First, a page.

(Welcome to our Saint of the Day series! Each weekday, we present you with an excerpt from Fr. George Poulos' Orthodox Saints series, published by Holy Cross Orthodox Press. Today we commemorate St. Theodore of Perge, whose account is found in Volume 2 of the series.)
Saint Theodore of Perge
Refusal to serve in the military in answer to conscription on the grounds of what has come to be known as conscientious objection was of no consequence in the second century. The domination of the world by the Roman Empire was assured by its military might, which in turn attracted young men anxious to wear the uniform, but never in numbers enough to satisfy the chiefs of staff. To augment their forces, the Roman commanders pressed into service the natives of the countries they had subjugated, making it attractive enough to insure harmony and efficiency.
One whose conscience would not allow him to take up the sword under any banner was a man known to Christendom as Theodore of Perge, who had the courage to fight for his religious convictions, facing a formidable enemy with the truth of the Savior as his only weapon. When conscripted for service during the reign of Emperor Antoninus Pius (140), he refused to take up arms, according to the dictates of his conscience, in a protest for peace which even his fellow Greeks seemed to construe as a form of cowardice. It remained for ensuing events to prove that not only was he not a coward, but that his was the greater courage.
The Greeks had a regiment of their own under Roman supervision known as the Tiro unit (so called for the word meaning recruit), a unit that was under the usual discipline, but afforded the rights and privileges of any of the soldiers who served Rome. It was therefore no disgrace and, more often than not, somewhat of an honor to serve as a Tiro who could win military rank and honor, so long as it was not at the expense of his fellow Greeks. It came as no surprise to those who knew him as a pious Christian since childhood when Theodore refused to report for duty. But the reaction of the authorities was quite unfavorable.
Ordered to give account of himself, Theodore appeared before what passed for a draft board in those days to explain that he had been raised by his mother, Philippa, a deaconess of the Church, as a Christian and a man of peace who could not compromise a life pledged to the Savior with any other kind of service, military or civil. An indifferent panel listened to an eloquent defense of the Christian faith, interrupting after a short time to issue a recommendation that he report as ordered or be turned over to a military tribunal for trial as a traitor, meaning certain death. Or, if he declared himself for the pagan god of war together with other assorted gods and give himself over to their service, he would not need to enter the military and his life would be spared. The obvious refusal brought a military trial and condemnation.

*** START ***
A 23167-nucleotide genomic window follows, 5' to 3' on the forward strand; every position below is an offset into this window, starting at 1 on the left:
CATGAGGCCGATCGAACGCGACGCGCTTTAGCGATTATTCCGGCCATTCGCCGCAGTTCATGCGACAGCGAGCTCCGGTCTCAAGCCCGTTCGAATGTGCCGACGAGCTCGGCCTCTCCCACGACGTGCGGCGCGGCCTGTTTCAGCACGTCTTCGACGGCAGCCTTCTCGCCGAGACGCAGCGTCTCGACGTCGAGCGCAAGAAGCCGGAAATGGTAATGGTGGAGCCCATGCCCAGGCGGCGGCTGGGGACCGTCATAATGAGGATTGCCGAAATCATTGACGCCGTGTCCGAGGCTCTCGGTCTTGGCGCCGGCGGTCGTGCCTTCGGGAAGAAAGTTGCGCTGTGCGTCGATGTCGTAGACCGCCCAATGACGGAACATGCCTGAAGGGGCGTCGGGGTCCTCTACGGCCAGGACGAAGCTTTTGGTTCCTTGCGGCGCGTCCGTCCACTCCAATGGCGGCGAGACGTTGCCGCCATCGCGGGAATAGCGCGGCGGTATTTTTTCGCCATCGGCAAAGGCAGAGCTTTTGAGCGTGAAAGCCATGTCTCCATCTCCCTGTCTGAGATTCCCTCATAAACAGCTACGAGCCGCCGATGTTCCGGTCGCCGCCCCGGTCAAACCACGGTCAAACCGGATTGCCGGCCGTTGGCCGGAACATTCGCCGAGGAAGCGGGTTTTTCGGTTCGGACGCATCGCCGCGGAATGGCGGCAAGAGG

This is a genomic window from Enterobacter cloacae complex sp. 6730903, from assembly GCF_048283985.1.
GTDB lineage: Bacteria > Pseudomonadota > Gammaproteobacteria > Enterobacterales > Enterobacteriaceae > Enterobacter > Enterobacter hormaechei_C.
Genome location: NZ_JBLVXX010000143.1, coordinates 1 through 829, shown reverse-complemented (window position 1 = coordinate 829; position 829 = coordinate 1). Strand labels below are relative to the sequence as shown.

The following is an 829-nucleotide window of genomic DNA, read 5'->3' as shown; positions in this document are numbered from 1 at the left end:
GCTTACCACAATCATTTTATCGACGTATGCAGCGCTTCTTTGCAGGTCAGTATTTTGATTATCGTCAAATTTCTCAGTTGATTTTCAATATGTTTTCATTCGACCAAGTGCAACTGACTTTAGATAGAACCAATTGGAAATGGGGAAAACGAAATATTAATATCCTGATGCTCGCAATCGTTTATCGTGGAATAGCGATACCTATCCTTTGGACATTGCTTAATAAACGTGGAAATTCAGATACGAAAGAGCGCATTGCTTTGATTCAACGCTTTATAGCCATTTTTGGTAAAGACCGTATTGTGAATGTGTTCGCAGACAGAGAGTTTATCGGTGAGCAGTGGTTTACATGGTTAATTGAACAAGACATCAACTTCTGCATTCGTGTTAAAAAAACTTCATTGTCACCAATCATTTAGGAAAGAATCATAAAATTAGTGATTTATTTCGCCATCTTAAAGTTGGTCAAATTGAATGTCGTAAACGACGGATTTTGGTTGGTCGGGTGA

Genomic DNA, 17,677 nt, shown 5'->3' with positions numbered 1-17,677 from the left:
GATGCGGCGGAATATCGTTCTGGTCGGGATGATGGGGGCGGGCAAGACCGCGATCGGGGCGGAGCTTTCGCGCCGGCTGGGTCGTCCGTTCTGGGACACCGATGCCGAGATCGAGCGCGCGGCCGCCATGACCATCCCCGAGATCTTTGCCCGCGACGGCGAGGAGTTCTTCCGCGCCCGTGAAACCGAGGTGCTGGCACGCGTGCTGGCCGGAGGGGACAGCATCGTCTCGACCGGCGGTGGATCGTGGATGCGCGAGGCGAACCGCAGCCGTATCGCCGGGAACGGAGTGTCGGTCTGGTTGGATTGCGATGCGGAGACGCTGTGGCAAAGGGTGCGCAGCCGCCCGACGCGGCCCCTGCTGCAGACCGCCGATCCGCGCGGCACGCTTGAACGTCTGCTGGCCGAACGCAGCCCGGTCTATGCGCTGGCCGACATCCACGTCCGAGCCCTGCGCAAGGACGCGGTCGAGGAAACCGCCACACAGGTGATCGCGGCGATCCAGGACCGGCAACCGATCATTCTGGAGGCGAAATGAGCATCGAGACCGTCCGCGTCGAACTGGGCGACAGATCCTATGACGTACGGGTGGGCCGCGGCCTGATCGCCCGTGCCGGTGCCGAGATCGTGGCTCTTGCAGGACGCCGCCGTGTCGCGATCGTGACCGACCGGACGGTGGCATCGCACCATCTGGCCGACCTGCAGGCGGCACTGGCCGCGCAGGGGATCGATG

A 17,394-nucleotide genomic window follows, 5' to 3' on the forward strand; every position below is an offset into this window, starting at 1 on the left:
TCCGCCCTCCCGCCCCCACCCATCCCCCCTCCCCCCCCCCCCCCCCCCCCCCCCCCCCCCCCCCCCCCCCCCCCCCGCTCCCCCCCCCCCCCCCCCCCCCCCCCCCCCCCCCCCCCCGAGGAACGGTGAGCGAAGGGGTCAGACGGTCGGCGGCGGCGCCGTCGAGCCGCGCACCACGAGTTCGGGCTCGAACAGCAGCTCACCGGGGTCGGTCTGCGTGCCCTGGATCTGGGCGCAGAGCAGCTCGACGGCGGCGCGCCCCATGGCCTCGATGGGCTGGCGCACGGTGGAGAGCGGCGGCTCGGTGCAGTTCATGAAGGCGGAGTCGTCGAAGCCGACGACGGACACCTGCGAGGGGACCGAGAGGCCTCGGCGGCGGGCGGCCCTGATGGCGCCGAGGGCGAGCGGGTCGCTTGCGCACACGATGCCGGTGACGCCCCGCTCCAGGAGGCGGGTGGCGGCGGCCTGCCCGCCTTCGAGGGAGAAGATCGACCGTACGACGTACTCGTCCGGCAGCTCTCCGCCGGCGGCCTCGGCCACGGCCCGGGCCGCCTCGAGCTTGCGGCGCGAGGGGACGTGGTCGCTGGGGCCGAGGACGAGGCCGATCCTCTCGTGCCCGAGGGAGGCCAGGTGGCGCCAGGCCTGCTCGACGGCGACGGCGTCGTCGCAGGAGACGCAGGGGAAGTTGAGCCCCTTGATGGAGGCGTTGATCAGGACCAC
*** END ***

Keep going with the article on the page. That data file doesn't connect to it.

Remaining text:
What ensued is one of the marvels of Christianity that stagger the mind, a study in the blending of human endurance with the supernatural powers that emanate from the divine, a phenomenal occurrence needed to bolster a faltering faith in the early years of persecution. Theodore was attached to a grill and stretched across a blazing pit dug in the earth, but no sooner was his body over the flames than water gushed from beneath the pit to extinguish the fire. The presiding officer in this grisly affair explained away the phenomenon as a coincidence in having excavated a pit over a well and ordered another pit to be dug and refueled. Before this could be done, Theodore asked that the fire be rekindled and that another be tested for what was called a coincidence, since the waters had receded.
The challenge was answered by a pagan priest named Dioskoros who allowed himself to be placed on the grill. When he felt the first lick of flames, he looked to Theodore to beg that he invoke his God to help him, but Theodore was brushed aside by one of the attendants and the pagan priest perished in the fire. When the process was repeated from a freshly-dug pit, the devout Christian prisoner again was saved by a seeming geyser which sprung anew to douse the flames. Two soldiers named Socrates and Dionysios accepted Christ on the spot, for which they were ordered put to death with Theodore. When Philippa appeared to plead for her son, she too was condemned. Mother, son and the two converted soldiers were beheaded on April 19.